Cuteness times 1,000.
The Brooklyn Baby Family at Disney World.
Stella nearly worshiping the parade.
Woody Allen has spoken at length about how his original dream was to be a musician. Becoming one of America's most iconic and successful film makers of all time was Plan B, when he realized his talent at the clarinet couldn't really cut it. (Although now people pay craploads of money to see him perform regularly in Manhattan for his less-than-perfect talent.)
I have always dreamt of being one of those beatific, zen-like people who populate yoga classes and the Park Slope Food Coop. Someone who rolls with what life gives her, who never seems frazzled, who is too wise and calm to let life's little mishaps drag her down from her ethereal perch.
I have friends like this, people I revere beyond belief. My friend (and doula at Stella's birth), Julie, a woman who can find the good in everyone and make lemonade from the most rotten, disgusting lemons you've ever seen, comes to mind. As does my friend from high school, Tiffanie, who even in those hormonal and turbulent days always seemed to know that life was composed of more than AP US History test scores, pimply straight-edge boys and college applications.
Tiffanie manages being a mother with apparent ease and grace, finding the beauty in each and every moment. l avidly read both her regular blog and her foodie blog where she details the gorgeous meals she throws together on a whim using what she grows herself and buys at her local Berkeley farmer's market. (Again, I wish I could throw food together, but that zen-like confidence makes me nervous, so I search Epicurious and Food Network for detailed recipes for almost every dish I make.)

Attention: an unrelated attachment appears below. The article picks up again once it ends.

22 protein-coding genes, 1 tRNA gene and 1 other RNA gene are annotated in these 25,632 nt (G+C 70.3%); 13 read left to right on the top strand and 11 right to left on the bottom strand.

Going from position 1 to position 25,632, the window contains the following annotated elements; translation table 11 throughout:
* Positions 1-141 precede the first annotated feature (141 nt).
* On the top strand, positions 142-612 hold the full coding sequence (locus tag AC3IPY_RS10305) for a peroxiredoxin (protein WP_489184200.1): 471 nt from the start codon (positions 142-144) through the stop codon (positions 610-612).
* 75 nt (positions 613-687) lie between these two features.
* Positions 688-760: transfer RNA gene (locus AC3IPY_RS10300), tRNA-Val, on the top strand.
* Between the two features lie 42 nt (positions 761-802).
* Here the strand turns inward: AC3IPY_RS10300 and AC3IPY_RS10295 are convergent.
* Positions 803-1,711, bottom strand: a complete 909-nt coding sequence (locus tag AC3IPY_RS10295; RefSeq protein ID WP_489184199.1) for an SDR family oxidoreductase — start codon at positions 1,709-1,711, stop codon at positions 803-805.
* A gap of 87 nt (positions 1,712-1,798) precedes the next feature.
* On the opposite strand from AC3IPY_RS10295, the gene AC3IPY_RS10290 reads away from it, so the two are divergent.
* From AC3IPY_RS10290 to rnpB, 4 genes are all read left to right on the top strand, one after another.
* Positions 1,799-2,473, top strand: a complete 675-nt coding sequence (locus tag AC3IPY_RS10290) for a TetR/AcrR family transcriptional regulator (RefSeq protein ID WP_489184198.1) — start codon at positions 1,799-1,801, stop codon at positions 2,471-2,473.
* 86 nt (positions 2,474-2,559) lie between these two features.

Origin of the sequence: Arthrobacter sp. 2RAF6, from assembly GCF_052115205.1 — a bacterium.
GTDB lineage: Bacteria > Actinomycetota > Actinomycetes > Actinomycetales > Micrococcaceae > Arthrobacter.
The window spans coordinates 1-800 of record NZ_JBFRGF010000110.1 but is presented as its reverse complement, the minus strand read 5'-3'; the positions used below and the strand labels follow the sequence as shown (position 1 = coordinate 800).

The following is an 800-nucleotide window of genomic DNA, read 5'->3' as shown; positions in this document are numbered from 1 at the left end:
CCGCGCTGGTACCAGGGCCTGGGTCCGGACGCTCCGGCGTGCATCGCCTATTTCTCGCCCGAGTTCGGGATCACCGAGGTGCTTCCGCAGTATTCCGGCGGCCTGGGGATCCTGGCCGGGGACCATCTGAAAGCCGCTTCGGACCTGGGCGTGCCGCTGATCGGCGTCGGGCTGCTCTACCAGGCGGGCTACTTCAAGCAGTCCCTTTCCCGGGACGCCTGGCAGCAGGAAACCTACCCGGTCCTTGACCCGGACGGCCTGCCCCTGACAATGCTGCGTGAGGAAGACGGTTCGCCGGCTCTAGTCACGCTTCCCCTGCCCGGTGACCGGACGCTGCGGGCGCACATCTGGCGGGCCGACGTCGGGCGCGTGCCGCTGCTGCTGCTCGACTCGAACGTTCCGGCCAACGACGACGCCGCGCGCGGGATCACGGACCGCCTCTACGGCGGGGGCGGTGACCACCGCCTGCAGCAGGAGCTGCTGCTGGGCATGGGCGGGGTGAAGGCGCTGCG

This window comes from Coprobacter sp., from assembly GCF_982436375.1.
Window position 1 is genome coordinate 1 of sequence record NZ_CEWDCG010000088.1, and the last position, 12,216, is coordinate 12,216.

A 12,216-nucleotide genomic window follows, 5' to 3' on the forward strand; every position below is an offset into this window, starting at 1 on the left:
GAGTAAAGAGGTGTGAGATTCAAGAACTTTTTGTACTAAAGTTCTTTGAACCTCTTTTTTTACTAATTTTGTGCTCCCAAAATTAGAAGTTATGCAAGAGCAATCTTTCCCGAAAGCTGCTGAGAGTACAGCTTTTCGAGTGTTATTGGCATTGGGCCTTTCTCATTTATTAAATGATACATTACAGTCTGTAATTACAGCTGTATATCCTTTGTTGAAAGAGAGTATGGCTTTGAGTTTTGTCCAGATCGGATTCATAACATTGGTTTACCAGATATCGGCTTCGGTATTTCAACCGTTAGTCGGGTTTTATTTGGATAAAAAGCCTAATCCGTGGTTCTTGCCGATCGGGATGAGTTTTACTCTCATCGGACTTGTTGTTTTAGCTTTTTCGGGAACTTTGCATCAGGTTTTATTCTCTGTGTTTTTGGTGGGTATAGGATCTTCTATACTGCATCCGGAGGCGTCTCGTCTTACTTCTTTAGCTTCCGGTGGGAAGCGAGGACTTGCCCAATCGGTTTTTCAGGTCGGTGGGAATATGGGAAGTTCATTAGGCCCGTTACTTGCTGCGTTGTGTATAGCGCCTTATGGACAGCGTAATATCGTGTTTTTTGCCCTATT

One thing she does as a mother is to "write it down," to chronicle those day-to-day miracles that you're certain you'll never forget, but fear you might.
I know myself. I will never be zen-like, although I do aspire to take more yoga classes and eat more whole, organic foods. Although New York exasperates me, I sadly fit in with the neurotic, control-freak, Type-A vibe here.
But one thing I can do is slow down, look at my gorgeous daughter, revel in her existence and WRITE IT DOWN.
So, for your consideration, some daily miracles I've witnessed recently:
- Saying, "Oh, hello Romwell," every time she sees our cat, Cromwell, in the most excited and joyful voice.
- Dancing and singing along with the parade at Disney World while the other kids around us melted down.
- Traveling to Florida like it's no big thing, sleeping like an angel and learning our hosts' names on day one.
- Counting to ten almost obsessively. In fact, she does everything obsessively until she's an expert at it: learning the alphabet, learning colors, climbing stairs, singing songs. I guess that's one Type A trait she inherited that's not too bad.
- Speaking of colors, whispering in a reverent voice, "All da colors" when she sees an assortment of them, then using my index finger to point them out and name them.
- Speaking to my mom on the phone enthusiastically, saying "Mamaw" and singing songs for her. And, of course, telling her "I lub you."
- Being obsessed with photos of her family members, especially those far away, and knowing their names even though she rarely sees them.
- Grabbing a book and saying "da couch," leading either her father or me by the hand to the couch and snuggling up to us while we read.
- Insisting we tickle her. And tickle her. And tickle her until I'm not sure she'll be able to continue breathing.
- Hugging me, really hugging me, finally FINALLY FINALLY hugging me, squeezing my neck and giving me a precious pat on my back.
- Mocking crying when we ask her what she always said as a baby.
- Wanting to play dress up and play with a tea set, diapering her stuffed animals and loving the color pink, proving beyond a doubt that nature kicks nurture's butt, and that I was a fool to think I could mold my child into something. Which, of course, is a very good thing.